The pundits still don’t understand that Labour’s new energy is about ‘we’ not ‘me’, writes Hilary Wainwright
Debt relief for the hurricane-hit islands is the least we should do
As the devastation from recent hurricanes in the Caribbean becomes clearer, the calls for debt relief for affected countries grow stronger, writes Tim Jones
‘Your credit score is not sufficient to enter this location’: the risks of the ‘smart city’
Jathan Sadowski explains techno-political trends of exclusion and enforcement in our cities, and how to overcome this new type of digital oppression
Why I’m standing with pregnant women and resisting NHS passport checks
Dr Joanna Dobbin says the government is making migrant women afraid to seek healthcare, increasing their chances of complications or even death
‘Committees in Defence of the Referendum’: update from Catalonia
Ignasi Bernat and David Whyte on developments as the Catalan people resist the Spanish state's crackdown on their independence referendum
The rights and safety of LGBTQ+ people are not guaranteed – we must continue to fight for them
Kennedy Walker looks at the growth in hate attacks at a time when the Tory government is being propped up by homophobes
Naomi Klein: the Corbyn movement is part of a global phenomenon
What radical writer Naomi Klein said in her guest speech to Labour Party conference
Waiting for the future to begin: refugees’ everyday lives in Greece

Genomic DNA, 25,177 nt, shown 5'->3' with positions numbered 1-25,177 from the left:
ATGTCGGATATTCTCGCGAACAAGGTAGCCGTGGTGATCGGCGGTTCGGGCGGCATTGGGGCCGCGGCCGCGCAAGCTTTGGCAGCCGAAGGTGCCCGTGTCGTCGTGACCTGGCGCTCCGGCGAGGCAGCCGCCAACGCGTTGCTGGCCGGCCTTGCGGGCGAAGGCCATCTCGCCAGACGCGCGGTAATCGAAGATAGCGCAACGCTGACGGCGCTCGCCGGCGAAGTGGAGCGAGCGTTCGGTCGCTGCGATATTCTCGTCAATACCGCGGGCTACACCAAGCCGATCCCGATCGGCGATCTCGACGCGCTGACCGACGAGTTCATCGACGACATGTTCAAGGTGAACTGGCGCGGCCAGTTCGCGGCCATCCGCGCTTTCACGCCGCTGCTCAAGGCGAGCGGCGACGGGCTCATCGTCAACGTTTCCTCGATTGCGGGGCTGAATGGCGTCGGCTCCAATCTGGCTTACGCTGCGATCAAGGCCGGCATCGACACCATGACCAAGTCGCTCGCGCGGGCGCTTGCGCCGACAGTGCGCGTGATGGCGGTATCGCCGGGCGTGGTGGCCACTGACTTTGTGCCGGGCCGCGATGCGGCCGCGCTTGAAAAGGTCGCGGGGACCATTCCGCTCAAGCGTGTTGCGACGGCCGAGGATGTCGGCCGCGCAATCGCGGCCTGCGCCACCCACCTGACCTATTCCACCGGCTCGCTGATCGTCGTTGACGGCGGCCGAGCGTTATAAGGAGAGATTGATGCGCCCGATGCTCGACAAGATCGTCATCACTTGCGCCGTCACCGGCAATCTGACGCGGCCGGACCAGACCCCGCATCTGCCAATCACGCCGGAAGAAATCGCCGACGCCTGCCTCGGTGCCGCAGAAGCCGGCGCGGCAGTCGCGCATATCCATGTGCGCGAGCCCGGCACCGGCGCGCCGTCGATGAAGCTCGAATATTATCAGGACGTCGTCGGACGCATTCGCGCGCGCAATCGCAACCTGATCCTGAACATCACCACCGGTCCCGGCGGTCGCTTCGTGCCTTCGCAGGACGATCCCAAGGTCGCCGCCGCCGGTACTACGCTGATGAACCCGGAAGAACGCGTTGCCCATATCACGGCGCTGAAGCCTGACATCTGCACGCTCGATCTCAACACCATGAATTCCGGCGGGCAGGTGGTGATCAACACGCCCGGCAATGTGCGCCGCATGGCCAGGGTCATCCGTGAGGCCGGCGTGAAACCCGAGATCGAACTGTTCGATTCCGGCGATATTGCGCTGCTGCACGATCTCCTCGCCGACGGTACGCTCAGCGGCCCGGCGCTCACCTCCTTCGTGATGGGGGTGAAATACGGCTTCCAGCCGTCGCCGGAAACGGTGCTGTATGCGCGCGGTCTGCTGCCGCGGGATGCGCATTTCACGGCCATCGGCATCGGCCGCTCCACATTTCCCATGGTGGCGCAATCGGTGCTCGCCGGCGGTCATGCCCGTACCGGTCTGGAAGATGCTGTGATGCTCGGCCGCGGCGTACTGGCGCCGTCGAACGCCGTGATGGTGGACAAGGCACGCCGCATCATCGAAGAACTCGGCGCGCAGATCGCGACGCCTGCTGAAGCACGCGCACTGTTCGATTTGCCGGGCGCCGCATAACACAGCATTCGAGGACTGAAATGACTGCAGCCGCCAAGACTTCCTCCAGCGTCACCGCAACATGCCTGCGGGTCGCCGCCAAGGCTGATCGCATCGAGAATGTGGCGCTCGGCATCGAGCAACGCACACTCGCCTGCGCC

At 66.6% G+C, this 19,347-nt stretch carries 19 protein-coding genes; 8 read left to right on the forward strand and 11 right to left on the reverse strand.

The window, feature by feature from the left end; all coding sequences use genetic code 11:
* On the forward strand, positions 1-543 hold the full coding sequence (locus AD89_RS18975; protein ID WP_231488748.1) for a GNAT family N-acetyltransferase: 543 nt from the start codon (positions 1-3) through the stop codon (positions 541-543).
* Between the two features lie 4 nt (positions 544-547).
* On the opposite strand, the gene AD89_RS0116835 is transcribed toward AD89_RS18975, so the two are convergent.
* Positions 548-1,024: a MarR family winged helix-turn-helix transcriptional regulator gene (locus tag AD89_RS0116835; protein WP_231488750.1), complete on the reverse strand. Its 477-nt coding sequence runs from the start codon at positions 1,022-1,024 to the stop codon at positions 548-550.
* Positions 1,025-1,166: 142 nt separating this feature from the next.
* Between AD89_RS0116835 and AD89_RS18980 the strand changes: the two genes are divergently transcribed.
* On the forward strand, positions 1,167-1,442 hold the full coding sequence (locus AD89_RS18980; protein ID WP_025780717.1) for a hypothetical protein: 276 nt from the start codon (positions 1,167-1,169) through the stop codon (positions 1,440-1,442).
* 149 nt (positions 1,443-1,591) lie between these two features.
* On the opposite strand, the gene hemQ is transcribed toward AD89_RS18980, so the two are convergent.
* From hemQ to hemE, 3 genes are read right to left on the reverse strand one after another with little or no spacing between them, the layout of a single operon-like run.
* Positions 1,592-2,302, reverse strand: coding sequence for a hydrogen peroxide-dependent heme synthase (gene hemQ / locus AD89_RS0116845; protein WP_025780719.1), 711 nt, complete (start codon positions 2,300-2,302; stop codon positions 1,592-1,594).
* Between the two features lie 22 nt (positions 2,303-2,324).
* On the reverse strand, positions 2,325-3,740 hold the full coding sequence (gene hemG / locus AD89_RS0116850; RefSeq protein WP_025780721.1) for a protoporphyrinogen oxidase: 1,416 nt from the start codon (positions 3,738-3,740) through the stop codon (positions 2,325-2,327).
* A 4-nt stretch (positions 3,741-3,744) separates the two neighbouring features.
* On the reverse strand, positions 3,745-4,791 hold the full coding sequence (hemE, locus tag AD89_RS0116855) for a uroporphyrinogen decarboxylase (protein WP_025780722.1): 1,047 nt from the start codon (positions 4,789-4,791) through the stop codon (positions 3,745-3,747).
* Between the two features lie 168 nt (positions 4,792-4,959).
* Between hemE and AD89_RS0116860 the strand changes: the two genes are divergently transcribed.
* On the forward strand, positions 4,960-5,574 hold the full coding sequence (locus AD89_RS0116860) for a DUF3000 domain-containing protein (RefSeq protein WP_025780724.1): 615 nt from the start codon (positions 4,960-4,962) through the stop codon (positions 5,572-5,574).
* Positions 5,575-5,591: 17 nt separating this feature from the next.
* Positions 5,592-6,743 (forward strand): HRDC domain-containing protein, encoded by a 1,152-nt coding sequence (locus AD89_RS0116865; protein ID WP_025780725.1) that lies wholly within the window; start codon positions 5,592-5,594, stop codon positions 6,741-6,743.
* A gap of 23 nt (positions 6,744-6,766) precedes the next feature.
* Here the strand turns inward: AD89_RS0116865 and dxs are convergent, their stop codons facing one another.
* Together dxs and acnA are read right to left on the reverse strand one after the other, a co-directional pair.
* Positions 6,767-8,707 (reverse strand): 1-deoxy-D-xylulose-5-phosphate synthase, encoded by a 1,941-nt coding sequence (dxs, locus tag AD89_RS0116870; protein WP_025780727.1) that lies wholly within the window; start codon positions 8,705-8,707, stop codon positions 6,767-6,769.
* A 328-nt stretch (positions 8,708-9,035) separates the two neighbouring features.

Solidarity volunteer Karolina Partyga on what she has learned from refugees in Thessaloniki
Don’t let Uber take you for a ride
Uber is no friend of passengers or workers, writes Lewis Norton – the firm has put riders at risk and exploited its drivers
Acid Corbynism’s next steps: building a socialist dance culture
Matt Phull and Will Stronge share more thoughts about the postcapitalist potential of the Acid Corbynist project
Flooding the cradle of civilisation: A 12,000 year old town in Kurdistan battles for survival
It’s one of the oldest continually inhabited places on earth, but a new dam has put Hasankeyf under threat, write Eliza Egret and Tom Anderson
New model activism: Putting Labour in office and the people in power
Hilary Wainwright examines how the ‘new politics’ needs to be about both winning electoral power and building transformative power
What is ‘free movement plus’?
A new report proposes an approach that can push back against the tide of anti-immigrant sentiment. Luke Cooper explains
The World Transformed: Red Pepper’s pick of the festival
Red Pepper is proud to be part of organising The World Transformed, in Brighton from 23-26 September. Here are our highlights from the programme
Working class theatre: Save Our Steel takes the stage
A new play inspired by Port Talbot’s ‘Save Our Steel’ campaign asks questions about the working class leaders of today. Adam Johannes talks to co-director Rhiannon White about the project, the people and the politics behind it
The dawn of commons politics
As supporters of the new 'commons politics' win office in a variety of European cities, Stacco Troncoso and Ann Marie Utratel chart where this movement came from – and where it may be going